Question: Can I ask a SILC question? If we fund develop and we are not a 501(c)3 do we have to write in another fiscal agent not tied to the state in order to deal with that money ? How do we write a goal around that in the SPIL?
Reply: You will need a fund development goal in your State Plan for Independent Living (SPIL) if you plan to pursue fund development over the next three years. If finding or creating a fiscal agent is part of that, it would be good to include in the SPIL as well.
If you are not a 501(C)3, your donors can’t get a tax deduction and some other granting entities are not able to give to your SILC because they only fund not-for-profit entities. That said, there is no federal prohibition to seeking other funds as long as you aren’t deceiving anyone into thinking they will get a tax deduction. The DSE in your state, though, may have restrictions on what they will and won’t be able to manage for you. If they are doing all your fund management (deposits, checks) then they may not be willing to handle other income. Before looking at another fiscal agent we would ask — Why not become a 501(c)3? We are working with one state that developed a separate 501(c)3 to be their fiscal agent, but because it doesn’t have the same board it can be a little messy and there may be a risk that the funds developed could be appropriated by this fiscal agent for other purposes. Most SILCs have chosen the 501(c)3 route for the SILC itself and it is going well for them. If you go with a fiscal agent, be sure to have a contract that addresses the need of the SILC to be in charge of the funds based on the SPIL.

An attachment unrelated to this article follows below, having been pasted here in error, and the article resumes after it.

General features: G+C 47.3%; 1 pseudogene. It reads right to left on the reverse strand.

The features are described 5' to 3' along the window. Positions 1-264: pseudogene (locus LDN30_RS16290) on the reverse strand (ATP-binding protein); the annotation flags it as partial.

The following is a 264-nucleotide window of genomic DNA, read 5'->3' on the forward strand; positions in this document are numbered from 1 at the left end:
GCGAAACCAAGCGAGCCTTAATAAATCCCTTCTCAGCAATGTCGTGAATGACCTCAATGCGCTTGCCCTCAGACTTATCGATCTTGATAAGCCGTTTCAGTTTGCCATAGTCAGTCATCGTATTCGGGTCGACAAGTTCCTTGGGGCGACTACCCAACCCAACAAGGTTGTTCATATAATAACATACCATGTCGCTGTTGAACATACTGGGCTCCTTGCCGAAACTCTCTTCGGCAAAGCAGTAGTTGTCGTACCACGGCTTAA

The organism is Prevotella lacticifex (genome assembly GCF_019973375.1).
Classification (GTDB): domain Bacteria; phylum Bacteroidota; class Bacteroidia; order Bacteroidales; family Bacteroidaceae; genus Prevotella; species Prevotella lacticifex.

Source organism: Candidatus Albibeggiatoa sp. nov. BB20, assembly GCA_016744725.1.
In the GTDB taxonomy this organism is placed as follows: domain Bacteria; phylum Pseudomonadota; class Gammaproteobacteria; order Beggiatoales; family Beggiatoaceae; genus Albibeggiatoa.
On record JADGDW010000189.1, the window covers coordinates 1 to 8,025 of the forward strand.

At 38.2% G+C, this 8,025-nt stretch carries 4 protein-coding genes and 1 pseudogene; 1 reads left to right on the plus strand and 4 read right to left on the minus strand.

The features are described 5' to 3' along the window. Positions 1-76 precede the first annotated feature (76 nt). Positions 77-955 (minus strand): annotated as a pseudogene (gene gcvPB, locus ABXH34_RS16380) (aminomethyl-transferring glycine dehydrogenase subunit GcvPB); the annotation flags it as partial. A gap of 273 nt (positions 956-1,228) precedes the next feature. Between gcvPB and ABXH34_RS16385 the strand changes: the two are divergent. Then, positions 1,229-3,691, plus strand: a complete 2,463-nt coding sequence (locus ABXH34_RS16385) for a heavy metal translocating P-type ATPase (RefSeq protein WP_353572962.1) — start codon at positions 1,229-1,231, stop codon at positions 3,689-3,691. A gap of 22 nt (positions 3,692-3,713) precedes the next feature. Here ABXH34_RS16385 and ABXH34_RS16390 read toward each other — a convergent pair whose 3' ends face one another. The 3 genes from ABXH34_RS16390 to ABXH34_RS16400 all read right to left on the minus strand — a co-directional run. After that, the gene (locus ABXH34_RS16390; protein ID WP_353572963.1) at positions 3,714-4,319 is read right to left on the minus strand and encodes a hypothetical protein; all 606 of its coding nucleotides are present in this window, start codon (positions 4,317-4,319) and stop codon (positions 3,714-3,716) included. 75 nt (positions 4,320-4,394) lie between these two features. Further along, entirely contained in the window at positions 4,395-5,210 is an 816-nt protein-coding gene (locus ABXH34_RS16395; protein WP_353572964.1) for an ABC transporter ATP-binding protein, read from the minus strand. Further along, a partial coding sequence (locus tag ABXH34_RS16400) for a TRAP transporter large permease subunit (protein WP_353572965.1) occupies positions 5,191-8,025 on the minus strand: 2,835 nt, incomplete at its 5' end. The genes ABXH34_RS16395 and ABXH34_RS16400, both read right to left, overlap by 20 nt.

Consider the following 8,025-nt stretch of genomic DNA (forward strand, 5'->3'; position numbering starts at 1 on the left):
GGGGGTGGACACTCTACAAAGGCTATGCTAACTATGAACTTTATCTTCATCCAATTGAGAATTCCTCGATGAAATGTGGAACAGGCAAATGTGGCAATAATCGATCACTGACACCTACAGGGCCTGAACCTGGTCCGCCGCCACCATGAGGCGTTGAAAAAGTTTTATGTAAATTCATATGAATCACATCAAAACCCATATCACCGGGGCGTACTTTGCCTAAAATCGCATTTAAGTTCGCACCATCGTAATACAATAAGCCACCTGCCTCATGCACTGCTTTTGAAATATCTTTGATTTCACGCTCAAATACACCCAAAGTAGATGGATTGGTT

For discussion:We’d like to hear from you. Is your SILC a 501(c)3 entity? How is that working for you? Any dos and don’ts for those SILCs who are just now considering that path? If your SILC is not a not-for-profit, why not?
Should a SILC be a 501(c)3?